Permanent Mission of the Russian Federation to the United Nations

Permanent Mission of the Russian Federation to the United Nations

Statement by First Deputy Permanent Representative Dmitry Polyanskiy at UNSC debate on nuclear disarmament and non-proliferation


We thank Secretary-General Guterres and CTBTO Executive Secretary Floyd for their briefings.  We also followed closely the remarks by Ms. Gaukhar Mukhatzhanova, Director of the International Organizations and Non-Proliferation Program at the Vienna Center for Disarmament and Non-Proliferation.

Today's meeting gives a good opportunity to recall the catastrophic consequences of the use of nuclear weapons. We understand the extreme sensitivity of this topic for Japan, a state that became a victim of the use of nuclear weapons by the United States. An atomic bombing by the US air force in August 1945 destroyed the Japanese cities of Hiroshima and Nagasaki. This is the only case in history when nuclear weapons were used not for testing, but for military and political purposes, and against civilians. We regret that while spreading propaganda fakes about some "threatening nuclear rhetoric from Russia", Japanese representatives do not have the courage to name the country that is responsible for the deaths of thousands of Japanese civilians - the United States of America. That is why it is crucial to preserve the historical memory of the horrific consequences of Washington's reckless move, no matter how many years have passed since then. Washington never repented for it, and, as far as we can see, never drew any conclusions. And the fact that none of those members of the Security Council who did mention Hiroshima and Nagasaki today actually said that it was Washington's responsibility, only indulges our American colleagues and strengthens their belief in own infallibility and impunity. Colleagues, think for yourselves what role in solving key international problems you can claim if you stick to such an “ostrich position”, if you are afraid (even in a historical context) to call obvious and indisputable things by their proper names.

This is particularly important in the current depressing situation in the area of international security and strategic stability. It is the result of a consistent years-long policy of the United States and its allies aimed at undermining the international architecture of arms control, disarmament, and WMD nonproliferation. In order to “win a free hand”, Washington has either consistently withdrawn from fundamental agreements in this area, (such as the Anti-Ballistic Missile Treaty (ABM), the Treaty on the Elimination of Intermediate and Shorter-Range Missiles (INF), and the Open Skies Treaty (OST)), or made the implementation of the relevant agreements impossible, as was the case with the Treaty on Conventional Armed Forces in Europe (CFE) and the bilateral treaty on Measures for the Further Reduction and Limitation of Strategic Offensive Arms (New START).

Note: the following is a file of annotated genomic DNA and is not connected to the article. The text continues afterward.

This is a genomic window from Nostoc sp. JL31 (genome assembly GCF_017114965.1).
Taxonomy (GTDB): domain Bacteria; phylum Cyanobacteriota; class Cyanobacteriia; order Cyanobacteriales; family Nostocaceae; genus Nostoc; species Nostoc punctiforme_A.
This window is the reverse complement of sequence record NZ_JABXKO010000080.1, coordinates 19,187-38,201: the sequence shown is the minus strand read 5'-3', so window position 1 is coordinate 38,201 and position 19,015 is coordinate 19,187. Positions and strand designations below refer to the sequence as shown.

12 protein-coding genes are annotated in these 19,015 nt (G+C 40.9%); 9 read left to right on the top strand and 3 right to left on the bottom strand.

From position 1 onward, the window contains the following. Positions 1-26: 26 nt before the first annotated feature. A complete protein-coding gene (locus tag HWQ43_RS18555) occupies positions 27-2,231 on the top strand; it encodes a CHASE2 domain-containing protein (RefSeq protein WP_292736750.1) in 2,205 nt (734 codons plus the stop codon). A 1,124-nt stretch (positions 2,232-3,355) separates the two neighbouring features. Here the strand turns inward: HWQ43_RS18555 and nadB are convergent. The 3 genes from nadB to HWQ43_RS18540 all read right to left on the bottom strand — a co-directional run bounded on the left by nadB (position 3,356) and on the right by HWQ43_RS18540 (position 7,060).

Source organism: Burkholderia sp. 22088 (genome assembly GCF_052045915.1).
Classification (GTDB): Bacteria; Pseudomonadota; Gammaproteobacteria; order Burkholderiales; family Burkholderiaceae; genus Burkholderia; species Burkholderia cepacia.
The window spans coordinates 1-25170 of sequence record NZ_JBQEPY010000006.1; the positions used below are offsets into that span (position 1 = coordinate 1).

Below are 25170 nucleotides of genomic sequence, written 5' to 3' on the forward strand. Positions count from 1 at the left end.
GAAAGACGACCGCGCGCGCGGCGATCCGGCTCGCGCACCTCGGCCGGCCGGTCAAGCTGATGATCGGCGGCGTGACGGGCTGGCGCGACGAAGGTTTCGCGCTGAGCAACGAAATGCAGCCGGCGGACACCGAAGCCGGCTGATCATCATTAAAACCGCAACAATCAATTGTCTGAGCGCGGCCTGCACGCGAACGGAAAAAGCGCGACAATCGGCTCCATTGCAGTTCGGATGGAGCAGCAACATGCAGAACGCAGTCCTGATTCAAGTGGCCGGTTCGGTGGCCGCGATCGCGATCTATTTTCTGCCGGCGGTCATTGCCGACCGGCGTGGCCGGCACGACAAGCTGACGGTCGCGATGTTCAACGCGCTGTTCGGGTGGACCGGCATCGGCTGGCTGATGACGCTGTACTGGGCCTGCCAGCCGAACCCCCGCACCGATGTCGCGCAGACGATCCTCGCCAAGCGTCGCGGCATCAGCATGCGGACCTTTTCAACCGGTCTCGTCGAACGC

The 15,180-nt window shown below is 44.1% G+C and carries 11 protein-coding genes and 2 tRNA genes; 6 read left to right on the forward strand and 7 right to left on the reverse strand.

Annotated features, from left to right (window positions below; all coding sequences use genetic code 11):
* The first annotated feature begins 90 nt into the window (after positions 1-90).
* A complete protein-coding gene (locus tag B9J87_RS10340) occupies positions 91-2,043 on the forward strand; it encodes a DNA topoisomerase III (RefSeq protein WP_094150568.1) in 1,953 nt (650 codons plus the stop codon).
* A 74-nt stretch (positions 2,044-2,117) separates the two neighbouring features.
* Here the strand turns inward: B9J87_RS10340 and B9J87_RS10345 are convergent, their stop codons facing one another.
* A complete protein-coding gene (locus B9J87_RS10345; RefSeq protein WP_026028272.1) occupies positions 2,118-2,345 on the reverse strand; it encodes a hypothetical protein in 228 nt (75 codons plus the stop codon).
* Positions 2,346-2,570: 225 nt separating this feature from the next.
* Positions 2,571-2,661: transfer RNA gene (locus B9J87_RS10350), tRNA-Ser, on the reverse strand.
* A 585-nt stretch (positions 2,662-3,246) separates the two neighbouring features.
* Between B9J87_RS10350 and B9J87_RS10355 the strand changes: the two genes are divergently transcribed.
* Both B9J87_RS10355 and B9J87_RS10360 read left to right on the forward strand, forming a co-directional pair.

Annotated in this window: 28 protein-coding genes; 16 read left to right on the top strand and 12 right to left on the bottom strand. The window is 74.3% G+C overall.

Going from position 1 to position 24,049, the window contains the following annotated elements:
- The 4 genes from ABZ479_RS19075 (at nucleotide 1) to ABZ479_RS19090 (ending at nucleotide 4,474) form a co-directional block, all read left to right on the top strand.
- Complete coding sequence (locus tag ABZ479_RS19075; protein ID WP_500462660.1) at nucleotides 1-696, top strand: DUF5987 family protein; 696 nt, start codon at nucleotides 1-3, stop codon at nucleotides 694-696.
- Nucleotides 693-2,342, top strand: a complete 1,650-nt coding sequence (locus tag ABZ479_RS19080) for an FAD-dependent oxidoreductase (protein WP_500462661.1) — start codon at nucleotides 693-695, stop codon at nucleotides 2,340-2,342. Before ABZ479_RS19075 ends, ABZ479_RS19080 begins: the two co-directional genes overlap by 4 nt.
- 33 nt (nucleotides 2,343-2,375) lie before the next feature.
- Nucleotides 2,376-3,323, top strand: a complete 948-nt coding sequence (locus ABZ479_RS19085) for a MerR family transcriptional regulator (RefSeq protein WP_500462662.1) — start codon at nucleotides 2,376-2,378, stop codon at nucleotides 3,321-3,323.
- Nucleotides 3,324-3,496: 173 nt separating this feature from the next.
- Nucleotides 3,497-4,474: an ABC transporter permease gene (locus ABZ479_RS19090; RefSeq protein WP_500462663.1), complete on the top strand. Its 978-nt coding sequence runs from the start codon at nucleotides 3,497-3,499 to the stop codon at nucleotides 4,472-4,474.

By now, the West has thrown off its masks and does not hide its aspirations to inflict a "strategic defeat" on my country. The clearly Russophobic line of the United States and its allies creates risks of escalation that threaten to trigger a direct military confrontation among nuclear powers.

Today we have heard a whole range of absurd insinuations and accusations from our Western colleagues (including in the context of Ukraine), which have nothing to do with reality. The leadership of our country has repeatedly emphasized that those insinuations are utterly groundless. The conditions for the use of nuclear weapons are clearly stipulated in our nuclear doctrine, which we strictly adhere to. We regret that not a single word of condemnation was said today against those who really stir up nuclear rhetoric. For example, US Secretary of Defense Lloyd Austin, who declared the use of "the full range of military options, including nuclear weapons" as part of extended deterrence on the Korean Peninsula, or Israeli Prime Minister Benjamin Netanyahu, who asserted that "Iran must face a real nuclear threat." We also remember with what ease London was prepared to push the nuclear button. We also see an increase in irresponsible rhetoric from Paris, which risks plunging the world into the abyss of a nuclear war. Unfortunately, the overwhelming majority of the initiatives of our Western colleagues, though packaged in a pretty wrapper, turn out to be nothing and are at best just self-promotion on their part. For example, the draft Security Council resolution on the non-deployment of nuclear weapons in outer space mentioned by the United States, which was presented at the end of last week, is, according to our preliminary assessment, highly politicized and detached from reality. This is not surprising, since its language has not been elaborated at the expert level and has not been discussed at specialized international forums, including the Conference on Disarmament and the UN Committee on Outer Space. This creates an impression that this draft resolution is nothing more than another propaganda move by Washington.

Of course, all of us would like to wake up in a world with no conflicts and no strategic risks one day. We do share the noble goal of having a world free of nuclear weapons. But so far it seems rather distant. Possession of nuclear weapons at this stage is an important factor in maintaining the strategic balance. We must realize that disturbing this balance would plunge the world into the chaos of endless wars and attempts to establish hegemony by force.